Well let’s look – what can you do instead? In this situation, what can you DO to deal with the situation? We’re clear that you can’t do anything to change what’s already happened: you can’t leave earlier, you can’t take a different route… you can’t change what’s already happened. So what can you do now to make a difference in the situation?
One thing certainly comes to mind: Call or text the host and let them know what’s up. COMMUNICATE what’s going on.
In this case letting the relevant parties know what’s going on will be important to minimize the impact you’re going to have on the evening.
At this point you might be asking yourself why I’m blabbering on about this anyway… If you know me at all you know I generally don’t talk about light topics like the annoyance of unexpected traffic and being late to parties. So let’s get into what I really want to talk about here…
What about when you have an expectation about something a little more consequential or significant than traffic and parties? What about when you have expectations about people – like your spouse, child, or business partner – and they don’t meet the expectations? What about when someone you care about hurts your feelings because they acted in a way that was different than what you’d come to expect from them?
Do you even recognize that you have expectations?
Are they reasonable?
Have you properly communicated them?
Have the expectations been agreed to by everyone?
If they have, how is your reaction impacting the situation?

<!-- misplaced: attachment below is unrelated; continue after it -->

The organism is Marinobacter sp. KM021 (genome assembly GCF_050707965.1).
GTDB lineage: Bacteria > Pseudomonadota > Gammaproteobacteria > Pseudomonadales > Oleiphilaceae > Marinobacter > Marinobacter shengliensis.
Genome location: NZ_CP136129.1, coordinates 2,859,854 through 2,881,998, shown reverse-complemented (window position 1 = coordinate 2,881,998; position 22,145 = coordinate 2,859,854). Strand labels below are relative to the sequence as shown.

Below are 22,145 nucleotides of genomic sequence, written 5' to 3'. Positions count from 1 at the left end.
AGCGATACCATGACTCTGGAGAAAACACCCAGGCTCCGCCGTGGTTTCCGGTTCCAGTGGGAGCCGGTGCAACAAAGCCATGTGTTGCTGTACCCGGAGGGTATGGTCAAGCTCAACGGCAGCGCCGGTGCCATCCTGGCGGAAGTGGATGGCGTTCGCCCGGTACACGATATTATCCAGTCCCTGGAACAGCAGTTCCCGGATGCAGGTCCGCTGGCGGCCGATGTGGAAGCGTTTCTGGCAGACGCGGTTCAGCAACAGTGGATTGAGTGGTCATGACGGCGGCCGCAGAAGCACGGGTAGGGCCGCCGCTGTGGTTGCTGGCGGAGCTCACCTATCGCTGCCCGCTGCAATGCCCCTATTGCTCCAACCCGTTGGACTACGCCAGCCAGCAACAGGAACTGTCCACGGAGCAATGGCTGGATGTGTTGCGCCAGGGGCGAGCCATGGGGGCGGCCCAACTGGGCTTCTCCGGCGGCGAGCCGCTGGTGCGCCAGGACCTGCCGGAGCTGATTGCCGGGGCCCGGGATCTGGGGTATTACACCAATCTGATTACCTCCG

Is it making the situation better for you and the other person?
In relationships we often tend to want to go back and rehash what happened and why it happened and how it happened and be angry and hurt and upset and somehow make the other person feel bad about what happened….
And if you want to build the relationship up instead of create drama and dysfunction, I promise you that a rehash ain’t the way to do it.
Sure you need to look at what went wrong, and everyone needs to take ownership of what they did to create the unmet expectation. Then, rather than hashing out if the person is a jerk or not, why not look at what you’re going to do about it now to repair the damage and then what you’re going to do to prevent it from happening again in the future? A much more effective plan for creating happy and healthy relationships.
Here’s a basic structure:
- Notice that you’re upset.
- Ask yourself what you’re upset about and what your expectation of the situation was.
- Look to see if your expectations were reasonable. Had you properly communicated them? Had the other party agreed to them? If not, you have some work to do and you may not have any ground to stand on in your reaction. If they had agreed to your expectations and then failed to maintain their integrity about that, you might want read this article about how to effectively restore integrity.
- Determine what needs to happen to prevent the same kind of upset reaction from happening again in the future. That might include establishing clear expectations and making sure everyone is on the same page. It could be that you and the other person are on different pages and getting clear about that and then agreeing to disagree might be what’s needed here. Clarity in these situations makes a HUGE difference!!
- Move on.
In essence this is a pretty basic process. When it comes to expectations, people, and relationships sometimes there are deeper things going on and this can be a great way to get started in figuring that out.
I’d love to hear from you and where your expectations can hijack you and what you’ve done to deal with them in your life. Hit reply and send me an email or add a comment and start a conversation!!